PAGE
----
Many of the stories emphasise the importance of co-operation and solidarity, but sadly also reveal how many struggles within capitalism do not deliver what was hoped for.



Resisting Trumpist Reaction (and Left Accommodation). Marxist Humanist Initiative. New York, 80 pages. 2018.

This is an odd pamphlet from a group entitling itself ‘Marxist’ in that it argues that workers should vote for a ‘centrist neo-liberal’ to stop Trump being re-elected in 2020 just as it says that they should have voted for Hillary Clinton in 2016.

Their argument is based on the premise that ‘Trumpism’ is some sort of modern form of fascism and that Trump wants to replace political democracy in the US by an openly authoritarian regime. Political democracy in the US (such as it is) is not under threat, but even if it were the answer would not be to line up behind pro-capitalist politicians.

The pamphlet claims that the position Marx took up of supporting the North in the US Civil War and the separation of Ireland from Britain vindicates their position. Marx supported the one to hasten capitalist development in America and the other to undermine the power of the landed aristocracy in Britain, both issues long since settled by history and of no relevance today.

Their argument is that Marx also had in mind that both would free workers from ‘supremacist’ ideas – racism and anti-Irish prejudice. Maybe (not that it did) but this would not imply voting for the Democratic Party today. That’s not going to change anything. Rather would it suggest some other way of overcoming the prejudices of Trump voters. Such as a straightforward campaign to explain that their problems are caused by capitalism and that it is their interest to unite with other workers to establish the common ownership and democratic control of the means of life. A message that should be equally directed at Democratic Party voters.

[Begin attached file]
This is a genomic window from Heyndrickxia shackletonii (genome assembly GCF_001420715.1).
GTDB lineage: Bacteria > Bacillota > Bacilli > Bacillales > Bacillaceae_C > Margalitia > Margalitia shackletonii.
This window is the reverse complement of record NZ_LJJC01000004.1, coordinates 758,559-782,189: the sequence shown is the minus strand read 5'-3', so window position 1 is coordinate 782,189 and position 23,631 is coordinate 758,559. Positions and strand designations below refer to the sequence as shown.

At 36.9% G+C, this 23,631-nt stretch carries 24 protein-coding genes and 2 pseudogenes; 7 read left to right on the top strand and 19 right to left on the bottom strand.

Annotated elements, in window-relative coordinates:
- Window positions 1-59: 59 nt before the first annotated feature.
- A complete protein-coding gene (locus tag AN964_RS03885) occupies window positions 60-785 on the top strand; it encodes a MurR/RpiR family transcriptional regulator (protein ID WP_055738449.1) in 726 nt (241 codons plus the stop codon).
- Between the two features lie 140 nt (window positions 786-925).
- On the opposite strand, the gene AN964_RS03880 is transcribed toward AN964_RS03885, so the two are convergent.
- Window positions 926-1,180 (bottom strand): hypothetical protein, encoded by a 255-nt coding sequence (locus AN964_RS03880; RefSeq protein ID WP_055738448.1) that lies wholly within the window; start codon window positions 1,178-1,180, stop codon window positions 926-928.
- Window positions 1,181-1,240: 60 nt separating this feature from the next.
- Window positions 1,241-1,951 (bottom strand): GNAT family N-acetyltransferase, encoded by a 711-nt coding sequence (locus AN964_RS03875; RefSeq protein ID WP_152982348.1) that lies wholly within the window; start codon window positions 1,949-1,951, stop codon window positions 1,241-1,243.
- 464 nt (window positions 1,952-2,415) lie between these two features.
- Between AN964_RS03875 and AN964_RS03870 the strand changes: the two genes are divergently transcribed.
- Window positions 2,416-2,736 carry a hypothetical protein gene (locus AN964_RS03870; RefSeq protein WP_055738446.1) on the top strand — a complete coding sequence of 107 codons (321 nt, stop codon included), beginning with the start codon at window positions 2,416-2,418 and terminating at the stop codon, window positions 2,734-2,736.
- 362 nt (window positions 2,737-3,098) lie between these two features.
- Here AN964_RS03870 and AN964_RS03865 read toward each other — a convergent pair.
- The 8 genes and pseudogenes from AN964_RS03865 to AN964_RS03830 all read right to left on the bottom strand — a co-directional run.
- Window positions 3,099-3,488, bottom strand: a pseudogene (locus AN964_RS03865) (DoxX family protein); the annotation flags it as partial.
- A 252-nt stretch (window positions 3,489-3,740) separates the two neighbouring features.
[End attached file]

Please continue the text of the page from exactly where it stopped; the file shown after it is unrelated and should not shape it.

Meanwhile in Barnsley

Washington DC was preparing for its bombastic military parade. It seems the US president had been inspired by his new friend in Pyongyang. Meanwhile, a few thousand miles to the east, another more modest, though worthwhile, procession took place through the streets of Hoyland Common, Barnsley.

Led by a brass band an invited group walked from the Saville Square pub where they’d assembled along a short route to an unassuming terraced house. The occasion was the unveiling of a blue plaque honouring Barry Hines, the author of A Kestrel for a Knave. Written in the 1960s, it became the film Kes directed by Ken Loach who took part in this event.

The honour of unveiling the plaque fell to Barry’s surviving brother who delivered a short speech about how the son of a South Yorkshire miner came to write the book that made his name. Speeches concluded and, following a final couple of tunes, instruments returned to their cases, it was time to return to the Saville Square for lunch.

In the foyer of the pub stood a full-size fibreglass version of the bronze statue, sculpted by Graham Ibbeson, which is to stand in Barnsley in Barry Hines’ honour. The money for this has been raised through a vigorous funding campaign led by Ronnie Steele and a dedicated group of volunteers. Beginning in January 2018, through a mix of crowd funding, the sale of bronze maquettes and live public performances by an eclectic mix of musicians, the statue has been cast and paid for.

It depicts the central character of the story, young Billy Casper, his arm extended with the kestrel perched on his hand. It presently stands in Barnsley’s new library, but the group intend that eventually it will stand on a plinth outside for all to see. Ronnie Steele gave a brief speech of thanks to all involved before declaring the buffet open. While people ate there were songs by performers Dave Cherry and Del Scott Millar, and Celtic-style traditional music by Barnsdale Hood.

There are a few political points to be drawn from this event. Common arguments against socialism are that people will not work for free and, as people are naturally greedy, free access to resources will result in people taking far more than they need.

The many, actually uncounted, hours of often quite tedious work by Ronnie Steele and his group to organise the campaign and events was entirely voluntary. The performers who gave their time to play at those events did so unpaid. All they required was a shared objective.

The buffet itself was greatly over-catered. However, people did not eat more than they wanted, each more than capable of deciding when enough was sufficient and then stopping. People had to be almost pleaded with to take remaining food away and then no one scooped up armfuls. Just a paper plate or two for family or friends who would appreciate the largesse.

And this is very much in the context of capitalism where selfish individualism is supposedly the driving force behind how people act. While this is not socialism of itself, it is a glimpse of possibility, that people without state or company direction can organise and act in a social way.

The world of mining communities as depicted by Barry Hines has gone, but the potential of the working class remains, if still largely untapped.